George Meyer’s late-’80s humor magazine Army Man had a staff that went on to fill the ranks of The Simpsons, SNL, and The New Yorker. James Folta scans old copies of “America’s Only Magazine” and marvels that it isn’t more well-known:
[W]hat makes Army Man‘s humor so relatable is that many of the pieces are pointedly critical and, like much great humor, evidently reflect the writers’ frustrations. The jokes land with more honesty and truth as a result. … It’s the density of the jokes that makes them more than just a quick laugh. They are able to pull in large ideas, universal gripes, and pain. This universality and relatability is what would make the Simpsons one of the greatest shows of all time. …
In the age of Twitter, it can be tempting to compare Army Man‘s short, punchy humor to tweets. But unlike Twitter, Army Man has no chaff. This is the power of an editor with a strong vision. Meyer chose the funniest of funny. Careful attention is given to each joke but also to the unity of the absurdist, off-kilter voice. With Twitter and democratic or algorithmic organization, the steading hand of an editor is lost. Meyer’s editorial guidance makes Army Man more than what it would appear to be.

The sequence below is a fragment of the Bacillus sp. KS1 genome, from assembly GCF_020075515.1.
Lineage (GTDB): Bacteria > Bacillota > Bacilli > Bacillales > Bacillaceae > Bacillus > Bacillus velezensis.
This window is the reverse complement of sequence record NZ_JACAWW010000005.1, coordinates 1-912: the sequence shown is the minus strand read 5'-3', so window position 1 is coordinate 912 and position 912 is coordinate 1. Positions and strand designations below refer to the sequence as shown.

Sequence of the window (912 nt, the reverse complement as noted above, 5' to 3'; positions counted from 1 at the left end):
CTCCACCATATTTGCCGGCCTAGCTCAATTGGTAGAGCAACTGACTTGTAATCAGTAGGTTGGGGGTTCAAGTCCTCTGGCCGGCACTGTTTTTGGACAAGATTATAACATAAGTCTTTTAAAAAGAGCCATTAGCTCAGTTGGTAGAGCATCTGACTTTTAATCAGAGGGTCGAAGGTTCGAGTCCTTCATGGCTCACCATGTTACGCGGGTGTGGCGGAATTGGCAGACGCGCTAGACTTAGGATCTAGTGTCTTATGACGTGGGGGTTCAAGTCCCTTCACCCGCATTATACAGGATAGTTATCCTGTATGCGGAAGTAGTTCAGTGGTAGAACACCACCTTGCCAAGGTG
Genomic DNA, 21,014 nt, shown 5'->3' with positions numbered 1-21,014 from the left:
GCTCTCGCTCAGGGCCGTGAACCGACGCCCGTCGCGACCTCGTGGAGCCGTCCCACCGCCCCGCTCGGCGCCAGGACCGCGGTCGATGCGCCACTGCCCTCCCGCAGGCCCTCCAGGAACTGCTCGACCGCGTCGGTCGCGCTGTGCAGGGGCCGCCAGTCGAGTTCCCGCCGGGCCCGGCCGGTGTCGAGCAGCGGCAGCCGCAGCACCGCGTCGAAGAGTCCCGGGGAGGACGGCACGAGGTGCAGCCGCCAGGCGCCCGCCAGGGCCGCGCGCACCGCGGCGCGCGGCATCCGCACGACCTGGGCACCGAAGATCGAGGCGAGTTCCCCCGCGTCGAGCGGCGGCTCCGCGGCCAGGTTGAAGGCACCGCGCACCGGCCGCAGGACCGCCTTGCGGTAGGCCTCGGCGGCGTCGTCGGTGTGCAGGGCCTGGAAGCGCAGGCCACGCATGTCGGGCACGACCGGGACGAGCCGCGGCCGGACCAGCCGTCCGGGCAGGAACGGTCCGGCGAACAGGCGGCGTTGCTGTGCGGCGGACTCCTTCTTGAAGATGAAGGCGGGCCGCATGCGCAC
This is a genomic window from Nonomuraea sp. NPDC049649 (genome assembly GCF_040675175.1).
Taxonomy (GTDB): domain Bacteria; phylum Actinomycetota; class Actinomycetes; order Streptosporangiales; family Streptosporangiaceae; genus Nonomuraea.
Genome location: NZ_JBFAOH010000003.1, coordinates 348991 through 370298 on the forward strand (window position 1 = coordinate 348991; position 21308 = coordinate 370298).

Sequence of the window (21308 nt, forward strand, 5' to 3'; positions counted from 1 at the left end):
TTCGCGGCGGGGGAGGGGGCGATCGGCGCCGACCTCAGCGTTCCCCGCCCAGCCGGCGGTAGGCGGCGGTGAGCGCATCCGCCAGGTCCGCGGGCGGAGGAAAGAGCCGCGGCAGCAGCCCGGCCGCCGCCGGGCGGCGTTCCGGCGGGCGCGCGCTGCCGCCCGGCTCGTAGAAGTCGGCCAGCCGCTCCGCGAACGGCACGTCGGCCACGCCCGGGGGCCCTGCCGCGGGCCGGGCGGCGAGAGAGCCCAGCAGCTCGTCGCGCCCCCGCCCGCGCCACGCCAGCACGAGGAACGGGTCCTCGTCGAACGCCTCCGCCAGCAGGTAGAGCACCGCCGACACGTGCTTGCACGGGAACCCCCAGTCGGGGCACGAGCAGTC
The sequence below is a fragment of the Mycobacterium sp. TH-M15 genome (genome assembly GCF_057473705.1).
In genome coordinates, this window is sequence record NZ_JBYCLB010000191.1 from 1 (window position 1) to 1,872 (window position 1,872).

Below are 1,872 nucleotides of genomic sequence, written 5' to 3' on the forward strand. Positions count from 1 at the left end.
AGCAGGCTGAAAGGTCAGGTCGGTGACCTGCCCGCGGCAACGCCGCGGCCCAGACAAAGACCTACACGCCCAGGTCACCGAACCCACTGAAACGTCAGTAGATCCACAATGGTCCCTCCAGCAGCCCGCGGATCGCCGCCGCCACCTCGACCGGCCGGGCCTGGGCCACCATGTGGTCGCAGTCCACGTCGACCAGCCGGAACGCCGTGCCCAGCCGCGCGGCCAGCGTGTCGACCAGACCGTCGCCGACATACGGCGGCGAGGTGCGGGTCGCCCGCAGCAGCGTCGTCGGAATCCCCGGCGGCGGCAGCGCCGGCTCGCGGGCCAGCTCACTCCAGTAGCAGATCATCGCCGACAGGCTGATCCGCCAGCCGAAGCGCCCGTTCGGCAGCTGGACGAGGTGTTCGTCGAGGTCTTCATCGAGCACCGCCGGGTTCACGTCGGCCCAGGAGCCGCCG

The magazine’s success would be its ultimate downfall.
One of Army Man‘s biggest fans was producer Sam Simon. When Simon needed to quickly pull together a writing staff for the first season of The Simpsons, he opened a copy of America’s Only Magazine and hired George Meyer, Jon Vitti, and John Swartzwelder. Later, most of the masthead of Army Man would end up writing for The Simpsons. Which was great for The Simpsons, but it doomed the magazine. Meyer didn’t want to sacrifice the quality of either by trying to juggle his attention. So after just three issues, the magazine stopped.
Army Man‘s ranks also included Jack Handey, Andy Borowitz, and Bob Odenkirk.